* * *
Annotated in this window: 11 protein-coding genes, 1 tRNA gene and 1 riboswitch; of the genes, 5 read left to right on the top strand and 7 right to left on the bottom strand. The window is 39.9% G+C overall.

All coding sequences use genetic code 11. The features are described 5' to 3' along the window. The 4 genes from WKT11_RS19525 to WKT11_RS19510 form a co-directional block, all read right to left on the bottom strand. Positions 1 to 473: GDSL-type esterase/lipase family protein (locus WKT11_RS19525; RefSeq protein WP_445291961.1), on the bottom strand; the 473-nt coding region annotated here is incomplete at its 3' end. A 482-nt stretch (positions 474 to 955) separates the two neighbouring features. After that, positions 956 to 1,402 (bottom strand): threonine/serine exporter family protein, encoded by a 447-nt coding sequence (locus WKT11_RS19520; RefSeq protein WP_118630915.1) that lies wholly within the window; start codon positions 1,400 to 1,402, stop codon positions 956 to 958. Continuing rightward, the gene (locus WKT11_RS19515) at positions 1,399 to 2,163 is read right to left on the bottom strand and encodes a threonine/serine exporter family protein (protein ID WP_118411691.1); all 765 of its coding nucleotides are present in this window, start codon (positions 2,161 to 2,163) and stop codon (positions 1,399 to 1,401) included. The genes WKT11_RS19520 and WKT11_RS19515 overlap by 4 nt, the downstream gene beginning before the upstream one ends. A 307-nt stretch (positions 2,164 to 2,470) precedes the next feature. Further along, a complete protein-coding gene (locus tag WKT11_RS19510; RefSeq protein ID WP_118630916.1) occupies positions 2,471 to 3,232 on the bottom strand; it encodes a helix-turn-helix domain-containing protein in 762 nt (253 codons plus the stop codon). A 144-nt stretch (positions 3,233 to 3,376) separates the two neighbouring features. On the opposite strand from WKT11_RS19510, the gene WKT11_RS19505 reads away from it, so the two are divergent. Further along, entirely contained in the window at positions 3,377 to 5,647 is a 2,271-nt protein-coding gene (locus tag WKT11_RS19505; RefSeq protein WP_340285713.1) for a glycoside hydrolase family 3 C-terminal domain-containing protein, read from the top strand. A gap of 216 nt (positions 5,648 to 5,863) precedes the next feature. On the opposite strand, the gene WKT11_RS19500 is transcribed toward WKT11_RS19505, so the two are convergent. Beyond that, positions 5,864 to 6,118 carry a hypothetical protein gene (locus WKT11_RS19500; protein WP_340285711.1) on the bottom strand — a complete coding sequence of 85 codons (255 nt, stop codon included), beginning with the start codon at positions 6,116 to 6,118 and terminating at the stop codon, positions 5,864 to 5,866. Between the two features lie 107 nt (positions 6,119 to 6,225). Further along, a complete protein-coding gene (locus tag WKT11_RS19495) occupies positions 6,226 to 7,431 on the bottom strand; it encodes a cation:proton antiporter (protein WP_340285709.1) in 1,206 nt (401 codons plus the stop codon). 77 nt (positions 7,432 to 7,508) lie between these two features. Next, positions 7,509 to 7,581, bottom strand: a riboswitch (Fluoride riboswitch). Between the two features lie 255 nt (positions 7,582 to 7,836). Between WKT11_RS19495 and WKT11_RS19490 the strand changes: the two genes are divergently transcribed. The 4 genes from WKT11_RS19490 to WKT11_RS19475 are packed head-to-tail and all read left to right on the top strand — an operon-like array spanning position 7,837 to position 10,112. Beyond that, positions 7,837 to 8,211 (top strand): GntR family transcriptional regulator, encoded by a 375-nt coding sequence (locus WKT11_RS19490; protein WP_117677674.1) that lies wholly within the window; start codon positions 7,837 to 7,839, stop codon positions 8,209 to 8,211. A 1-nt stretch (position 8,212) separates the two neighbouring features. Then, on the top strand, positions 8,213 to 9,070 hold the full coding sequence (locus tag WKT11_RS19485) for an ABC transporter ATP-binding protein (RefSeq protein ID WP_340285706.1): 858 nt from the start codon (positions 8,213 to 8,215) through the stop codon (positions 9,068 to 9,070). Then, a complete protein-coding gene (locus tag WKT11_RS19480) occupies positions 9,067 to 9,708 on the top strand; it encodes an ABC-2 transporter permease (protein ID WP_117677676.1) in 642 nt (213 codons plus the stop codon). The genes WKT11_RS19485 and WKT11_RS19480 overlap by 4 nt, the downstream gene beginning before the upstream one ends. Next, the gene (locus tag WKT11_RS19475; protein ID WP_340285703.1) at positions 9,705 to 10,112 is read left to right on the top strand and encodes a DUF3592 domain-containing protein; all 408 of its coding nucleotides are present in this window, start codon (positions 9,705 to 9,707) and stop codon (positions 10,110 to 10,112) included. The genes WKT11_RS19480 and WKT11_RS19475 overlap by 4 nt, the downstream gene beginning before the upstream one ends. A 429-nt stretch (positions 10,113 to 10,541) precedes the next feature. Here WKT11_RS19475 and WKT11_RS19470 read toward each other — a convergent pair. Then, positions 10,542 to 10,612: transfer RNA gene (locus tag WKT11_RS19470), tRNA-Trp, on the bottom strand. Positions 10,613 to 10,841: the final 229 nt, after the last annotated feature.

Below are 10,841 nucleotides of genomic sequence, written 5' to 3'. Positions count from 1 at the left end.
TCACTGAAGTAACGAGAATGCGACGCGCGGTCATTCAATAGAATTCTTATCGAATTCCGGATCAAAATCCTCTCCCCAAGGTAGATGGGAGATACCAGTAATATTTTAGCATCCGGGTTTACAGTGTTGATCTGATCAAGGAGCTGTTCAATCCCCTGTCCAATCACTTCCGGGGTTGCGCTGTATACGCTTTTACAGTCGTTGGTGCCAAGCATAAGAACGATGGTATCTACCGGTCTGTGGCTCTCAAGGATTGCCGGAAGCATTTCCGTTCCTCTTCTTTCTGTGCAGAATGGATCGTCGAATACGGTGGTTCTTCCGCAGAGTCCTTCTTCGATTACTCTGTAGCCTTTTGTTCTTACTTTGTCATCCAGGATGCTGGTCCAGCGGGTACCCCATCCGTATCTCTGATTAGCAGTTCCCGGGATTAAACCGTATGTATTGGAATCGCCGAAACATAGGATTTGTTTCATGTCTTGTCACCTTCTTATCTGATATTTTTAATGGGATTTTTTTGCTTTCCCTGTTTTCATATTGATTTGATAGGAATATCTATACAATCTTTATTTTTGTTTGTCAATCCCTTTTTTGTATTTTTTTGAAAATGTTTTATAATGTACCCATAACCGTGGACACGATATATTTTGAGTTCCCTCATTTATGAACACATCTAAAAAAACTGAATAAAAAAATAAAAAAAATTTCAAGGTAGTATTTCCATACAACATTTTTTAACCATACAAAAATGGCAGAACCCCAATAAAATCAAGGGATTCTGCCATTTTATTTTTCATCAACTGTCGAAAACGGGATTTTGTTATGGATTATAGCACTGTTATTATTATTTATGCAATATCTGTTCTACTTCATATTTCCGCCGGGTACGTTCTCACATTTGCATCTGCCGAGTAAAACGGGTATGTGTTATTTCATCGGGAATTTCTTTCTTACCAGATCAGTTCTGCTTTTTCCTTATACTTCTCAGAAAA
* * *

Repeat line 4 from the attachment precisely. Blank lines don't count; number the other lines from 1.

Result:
TCACTGAAGTAACGAGAATGCGACGCGCGGTCATTCAATAGAATTCTTATCGAATTCCGGATCAAAATCCTCTCCCCAAGGTAGATGGGAGATACCAGTAATATTTTAGCATCCGGGTTTACAGTGTTGATCTGATCAAGGAGCTGTTCAATCCCCTGTCCAATCACTTCCGGGGTTGCGCTGTATACGCTTTTACAGTCGTTGGTGCCAAGCATAAGAACGATGGTATCTACCGGTCTGTGGCTCTCAAGGATTGCCGGAAGCATTTCCGTTCCTCTTCTTTCTGTGCAGAATGGATCGTCGAATACGGTGGTTCTTCCGCAGAGTCCTTCTTCGATTACTCTGTAGCCTTTTGTTCTTACTTTGTCATCCAGGATGCTGGTCCAGCGGGTACCCCATCCGTATCTCTGATTAGCAGTTCCCGGGATTAAACCGTATGTATTGGAATCGCCGAAACATAGGATTTGTTTCATGTCTTGTCACCTTCTTATCTGATATTTTTAATGGGATTTTTTTGCTTTCCCTGTTTTCATATTGATTTGATAGGAATATCTATACAATCTTTATTTTTGTTTGTCAATCCCTTTTTTGTATTTTTTTGAAAATGTTTTATAATGTACCCATAACCGTGGACACGATATATTTTGAGTTCCCTCATTTATGAACACATCTAAAAAAACTGAATAAAAAAATAAAAAAAATTTCAAGGTAGTATTTCCATACAACATTTTTTAACCATACAAAAATGGCAGAACCCCAATAAAATCAAGGGATTCTGCCATTTTATTTTTCATCAACTGTCGAAAACGGGATTTTGTTATGGATTATAGCACTGTTATTATTATTTATGCAATATCTGTTCTACTTCATATTTCCGCCGGGTACGTTCTCACATTTGCATCTGCCGAGTAAAACGGGTATGTGTTATTTCATCGGGAATTTCTTTCTTACCAGATCAGTTCTGCTTTTTCCTTATACTTCTCAGAAAA